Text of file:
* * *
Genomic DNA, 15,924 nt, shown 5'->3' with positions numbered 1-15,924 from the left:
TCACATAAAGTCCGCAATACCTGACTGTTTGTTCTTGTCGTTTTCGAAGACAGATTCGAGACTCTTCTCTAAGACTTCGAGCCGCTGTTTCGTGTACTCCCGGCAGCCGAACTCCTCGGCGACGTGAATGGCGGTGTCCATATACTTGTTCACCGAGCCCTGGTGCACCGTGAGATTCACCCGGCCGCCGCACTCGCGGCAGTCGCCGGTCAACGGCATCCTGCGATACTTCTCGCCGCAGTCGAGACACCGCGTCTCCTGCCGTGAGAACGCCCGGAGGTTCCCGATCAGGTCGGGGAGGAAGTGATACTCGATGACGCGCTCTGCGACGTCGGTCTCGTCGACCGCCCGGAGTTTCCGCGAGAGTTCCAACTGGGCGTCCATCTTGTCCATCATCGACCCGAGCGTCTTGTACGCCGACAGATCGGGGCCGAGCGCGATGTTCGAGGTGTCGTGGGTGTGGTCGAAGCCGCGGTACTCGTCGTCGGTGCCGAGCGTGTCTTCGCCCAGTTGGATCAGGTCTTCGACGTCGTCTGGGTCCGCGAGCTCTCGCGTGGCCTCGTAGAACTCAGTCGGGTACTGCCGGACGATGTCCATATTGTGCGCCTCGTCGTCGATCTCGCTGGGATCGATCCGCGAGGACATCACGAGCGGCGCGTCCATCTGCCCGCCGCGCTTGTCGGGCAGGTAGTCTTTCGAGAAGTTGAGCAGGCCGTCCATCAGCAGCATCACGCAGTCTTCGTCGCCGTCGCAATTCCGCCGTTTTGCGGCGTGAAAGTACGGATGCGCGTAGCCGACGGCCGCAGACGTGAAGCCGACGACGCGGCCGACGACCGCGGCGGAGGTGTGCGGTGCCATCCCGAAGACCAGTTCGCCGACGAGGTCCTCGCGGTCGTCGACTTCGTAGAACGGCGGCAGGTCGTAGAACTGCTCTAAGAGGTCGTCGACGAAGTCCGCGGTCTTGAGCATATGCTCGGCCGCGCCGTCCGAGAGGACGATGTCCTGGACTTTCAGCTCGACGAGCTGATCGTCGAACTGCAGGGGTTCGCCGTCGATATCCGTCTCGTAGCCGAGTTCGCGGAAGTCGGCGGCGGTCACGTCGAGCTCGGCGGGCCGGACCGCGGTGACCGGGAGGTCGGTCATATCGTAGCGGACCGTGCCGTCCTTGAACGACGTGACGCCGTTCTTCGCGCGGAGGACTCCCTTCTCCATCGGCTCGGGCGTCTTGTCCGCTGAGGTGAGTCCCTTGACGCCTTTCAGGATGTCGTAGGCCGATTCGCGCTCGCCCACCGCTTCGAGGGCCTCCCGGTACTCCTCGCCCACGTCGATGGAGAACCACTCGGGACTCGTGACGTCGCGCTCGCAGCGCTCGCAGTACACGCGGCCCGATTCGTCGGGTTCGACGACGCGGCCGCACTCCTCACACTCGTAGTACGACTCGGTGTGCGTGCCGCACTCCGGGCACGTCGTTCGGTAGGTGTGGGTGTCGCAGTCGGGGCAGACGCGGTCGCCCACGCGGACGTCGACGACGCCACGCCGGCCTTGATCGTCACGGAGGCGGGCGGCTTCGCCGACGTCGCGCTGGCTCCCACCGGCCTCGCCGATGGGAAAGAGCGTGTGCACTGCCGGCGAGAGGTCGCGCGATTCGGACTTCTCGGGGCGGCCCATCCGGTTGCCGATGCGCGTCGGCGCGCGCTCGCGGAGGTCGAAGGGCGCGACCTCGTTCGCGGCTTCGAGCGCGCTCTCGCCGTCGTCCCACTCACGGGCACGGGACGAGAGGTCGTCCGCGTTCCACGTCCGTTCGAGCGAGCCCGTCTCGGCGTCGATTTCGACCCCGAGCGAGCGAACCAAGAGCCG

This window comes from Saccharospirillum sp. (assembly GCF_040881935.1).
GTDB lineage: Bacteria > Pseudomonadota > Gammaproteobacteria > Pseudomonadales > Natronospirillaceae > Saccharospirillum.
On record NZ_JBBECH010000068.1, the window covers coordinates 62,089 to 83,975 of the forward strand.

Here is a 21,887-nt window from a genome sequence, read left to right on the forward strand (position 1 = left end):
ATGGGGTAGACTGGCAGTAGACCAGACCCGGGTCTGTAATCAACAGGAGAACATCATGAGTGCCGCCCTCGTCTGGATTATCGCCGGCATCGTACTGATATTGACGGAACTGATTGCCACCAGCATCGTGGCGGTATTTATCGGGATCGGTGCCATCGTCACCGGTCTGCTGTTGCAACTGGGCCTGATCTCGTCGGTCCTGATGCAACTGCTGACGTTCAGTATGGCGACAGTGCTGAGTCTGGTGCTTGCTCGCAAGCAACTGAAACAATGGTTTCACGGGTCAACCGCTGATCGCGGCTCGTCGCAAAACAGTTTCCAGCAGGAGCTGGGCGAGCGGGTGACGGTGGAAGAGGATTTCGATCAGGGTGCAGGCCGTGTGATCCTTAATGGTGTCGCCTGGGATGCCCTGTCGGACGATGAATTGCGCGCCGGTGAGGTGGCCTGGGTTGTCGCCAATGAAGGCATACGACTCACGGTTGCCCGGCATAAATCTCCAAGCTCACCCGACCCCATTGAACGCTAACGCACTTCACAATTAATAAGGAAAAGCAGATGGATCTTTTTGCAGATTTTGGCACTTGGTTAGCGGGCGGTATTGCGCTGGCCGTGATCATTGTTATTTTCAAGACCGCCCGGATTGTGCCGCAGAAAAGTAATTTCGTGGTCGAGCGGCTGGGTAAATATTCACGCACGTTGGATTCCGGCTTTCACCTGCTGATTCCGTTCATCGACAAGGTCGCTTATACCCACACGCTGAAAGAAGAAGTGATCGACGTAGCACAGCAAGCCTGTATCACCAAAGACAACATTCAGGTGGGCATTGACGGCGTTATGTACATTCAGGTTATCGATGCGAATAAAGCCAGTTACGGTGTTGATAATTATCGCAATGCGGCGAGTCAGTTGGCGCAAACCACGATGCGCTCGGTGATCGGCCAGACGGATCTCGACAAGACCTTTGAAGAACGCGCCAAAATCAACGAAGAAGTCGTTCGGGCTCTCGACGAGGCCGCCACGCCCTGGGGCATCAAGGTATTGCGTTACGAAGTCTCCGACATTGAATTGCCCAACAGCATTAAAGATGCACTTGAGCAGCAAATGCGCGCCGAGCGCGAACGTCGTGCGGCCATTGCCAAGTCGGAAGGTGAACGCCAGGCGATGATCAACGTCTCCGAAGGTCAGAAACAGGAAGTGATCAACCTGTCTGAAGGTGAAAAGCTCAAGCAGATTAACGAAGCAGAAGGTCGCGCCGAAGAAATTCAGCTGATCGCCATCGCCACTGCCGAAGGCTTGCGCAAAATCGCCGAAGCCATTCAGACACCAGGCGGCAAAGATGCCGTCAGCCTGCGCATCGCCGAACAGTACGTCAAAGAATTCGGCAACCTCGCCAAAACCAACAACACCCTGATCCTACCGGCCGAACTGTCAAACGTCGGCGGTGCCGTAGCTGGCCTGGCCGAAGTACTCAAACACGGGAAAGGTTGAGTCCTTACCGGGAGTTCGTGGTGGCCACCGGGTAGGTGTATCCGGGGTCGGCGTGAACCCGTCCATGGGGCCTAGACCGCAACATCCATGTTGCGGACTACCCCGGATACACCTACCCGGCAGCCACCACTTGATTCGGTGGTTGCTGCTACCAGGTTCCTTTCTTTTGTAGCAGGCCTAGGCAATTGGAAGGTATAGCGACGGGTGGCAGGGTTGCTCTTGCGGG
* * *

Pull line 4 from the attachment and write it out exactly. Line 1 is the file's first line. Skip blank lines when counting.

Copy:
GTDB lineage: Bacteria > Pseudomonadota > Gammaproteobacteria > Pseudomonadales > Natronospirillaceae > Saccharospirillum.